When is a mill a lathe? When is a lathe a mill? Is it turned? Is it milled?
Mill/Turn operations have become a major part of our palette of machining capabilities as of late. With the introduction of our 2 inch bar capacity, live-tool turning center early last year, the possibilities of improved accuracy and reduced part handling are showing maximum return. Parts that once required as many as 9 operations in manufacture are now produced in two.
Instead of a more traditional scenario, where a part might start on a vertical milling center and have subsequent finish work performed on a lathe, (or visa versa), a mill/turn center performs both milling and turning in the same operation, thus reducing handling and need for re-fixturing. This is especially beneficial with bar-fed jobs, in that sawing/parting operations are addressed in the same single operation.
A multi-spindle mill/turn center can accomplish tasks beyond those of both a milling center and a lathe, and in less time.
The benefits are manyfold:
- When material handling and re-fixturing is eliminated, operator error is reduced, as well as the lost accuracy incurred during reloading parts.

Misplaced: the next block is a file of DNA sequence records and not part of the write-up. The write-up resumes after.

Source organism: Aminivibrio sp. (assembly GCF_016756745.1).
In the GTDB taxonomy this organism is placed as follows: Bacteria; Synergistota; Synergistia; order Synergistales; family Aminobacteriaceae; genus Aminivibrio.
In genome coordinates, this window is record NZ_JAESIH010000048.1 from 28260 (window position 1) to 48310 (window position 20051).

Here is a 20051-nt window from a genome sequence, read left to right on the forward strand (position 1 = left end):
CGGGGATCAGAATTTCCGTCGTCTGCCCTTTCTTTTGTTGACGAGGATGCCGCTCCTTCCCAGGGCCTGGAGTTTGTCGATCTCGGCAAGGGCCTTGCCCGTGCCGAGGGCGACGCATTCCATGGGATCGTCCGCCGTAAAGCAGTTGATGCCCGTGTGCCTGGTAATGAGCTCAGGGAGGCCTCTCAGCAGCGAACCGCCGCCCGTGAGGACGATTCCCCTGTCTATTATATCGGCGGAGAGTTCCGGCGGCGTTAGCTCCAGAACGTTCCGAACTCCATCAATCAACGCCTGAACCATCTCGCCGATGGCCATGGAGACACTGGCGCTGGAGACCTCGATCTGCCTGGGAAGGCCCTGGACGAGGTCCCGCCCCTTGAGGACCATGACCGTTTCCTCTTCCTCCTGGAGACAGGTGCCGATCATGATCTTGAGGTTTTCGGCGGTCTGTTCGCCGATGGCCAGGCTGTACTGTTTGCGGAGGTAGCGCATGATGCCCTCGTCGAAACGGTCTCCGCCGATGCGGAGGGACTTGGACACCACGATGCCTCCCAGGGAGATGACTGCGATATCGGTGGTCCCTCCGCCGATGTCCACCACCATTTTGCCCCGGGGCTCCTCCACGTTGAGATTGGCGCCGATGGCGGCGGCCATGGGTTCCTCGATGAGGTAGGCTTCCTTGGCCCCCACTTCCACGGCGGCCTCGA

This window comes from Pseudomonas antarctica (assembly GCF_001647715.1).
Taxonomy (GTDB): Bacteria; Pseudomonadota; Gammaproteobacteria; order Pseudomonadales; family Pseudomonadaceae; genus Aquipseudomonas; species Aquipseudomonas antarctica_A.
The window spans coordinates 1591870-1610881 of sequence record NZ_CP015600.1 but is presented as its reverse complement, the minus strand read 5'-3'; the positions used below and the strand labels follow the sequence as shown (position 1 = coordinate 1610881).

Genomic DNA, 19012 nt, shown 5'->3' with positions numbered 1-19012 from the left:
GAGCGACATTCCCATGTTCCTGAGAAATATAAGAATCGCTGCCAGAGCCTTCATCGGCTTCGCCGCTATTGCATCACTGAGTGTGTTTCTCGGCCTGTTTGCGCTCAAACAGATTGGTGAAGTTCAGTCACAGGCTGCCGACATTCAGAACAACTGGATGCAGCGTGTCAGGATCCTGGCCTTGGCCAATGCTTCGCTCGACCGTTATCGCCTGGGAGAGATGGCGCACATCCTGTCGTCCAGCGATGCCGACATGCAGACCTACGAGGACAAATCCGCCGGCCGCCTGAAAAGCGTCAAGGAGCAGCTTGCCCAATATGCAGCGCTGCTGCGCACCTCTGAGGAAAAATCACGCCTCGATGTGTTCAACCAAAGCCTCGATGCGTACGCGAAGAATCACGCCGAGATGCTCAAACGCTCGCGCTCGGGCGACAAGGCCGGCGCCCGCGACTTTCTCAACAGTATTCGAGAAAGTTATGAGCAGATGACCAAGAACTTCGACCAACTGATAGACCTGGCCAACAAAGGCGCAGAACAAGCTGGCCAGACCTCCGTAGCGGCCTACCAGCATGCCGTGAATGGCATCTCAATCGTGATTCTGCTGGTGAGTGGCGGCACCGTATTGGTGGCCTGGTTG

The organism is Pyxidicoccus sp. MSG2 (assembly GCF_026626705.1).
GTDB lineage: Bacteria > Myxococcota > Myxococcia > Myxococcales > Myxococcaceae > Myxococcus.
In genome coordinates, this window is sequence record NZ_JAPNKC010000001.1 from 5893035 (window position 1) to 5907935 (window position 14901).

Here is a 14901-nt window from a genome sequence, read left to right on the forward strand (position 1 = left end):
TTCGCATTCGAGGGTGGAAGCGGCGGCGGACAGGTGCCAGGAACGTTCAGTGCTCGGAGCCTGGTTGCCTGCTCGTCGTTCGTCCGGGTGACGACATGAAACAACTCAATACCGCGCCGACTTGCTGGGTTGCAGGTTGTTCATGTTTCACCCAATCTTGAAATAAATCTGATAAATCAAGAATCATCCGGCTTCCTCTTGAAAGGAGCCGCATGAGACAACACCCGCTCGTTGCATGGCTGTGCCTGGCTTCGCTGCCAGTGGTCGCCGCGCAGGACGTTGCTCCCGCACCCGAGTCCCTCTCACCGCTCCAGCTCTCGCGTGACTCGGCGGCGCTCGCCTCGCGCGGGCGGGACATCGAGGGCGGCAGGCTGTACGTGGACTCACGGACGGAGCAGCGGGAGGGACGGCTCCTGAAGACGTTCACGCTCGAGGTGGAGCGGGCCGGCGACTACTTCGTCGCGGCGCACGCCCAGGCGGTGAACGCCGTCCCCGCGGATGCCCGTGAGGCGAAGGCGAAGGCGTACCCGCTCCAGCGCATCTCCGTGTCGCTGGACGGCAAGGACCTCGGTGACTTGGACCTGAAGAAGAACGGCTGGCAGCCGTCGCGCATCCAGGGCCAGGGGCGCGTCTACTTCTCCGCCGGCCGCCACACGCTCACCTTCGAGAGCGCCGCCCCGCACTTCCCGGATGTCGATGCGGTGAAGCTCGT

- Less operations mean less tooling need to be created and maintained. The increase in complexity and programming time does take it’s toll on the process, however, the benefits of reduced tooling requirement far outweigh any setbacks. This is especially true of repeat work.
- There are situations where, due to close tolerances in locating and positioning, subsequent operations would become far more time consuming and complicated, to the point of no longer being cost effective, perhaps impossible altogether.
- These increased capabilities open up possibilities to turnkey production and concepts yet to be realize- the potential appear endless…
We are still in the process of discovering the fullest potential of mill/turn machining, but once the learning curve is overcome, it’s a win/win scenario. For us and for the customer…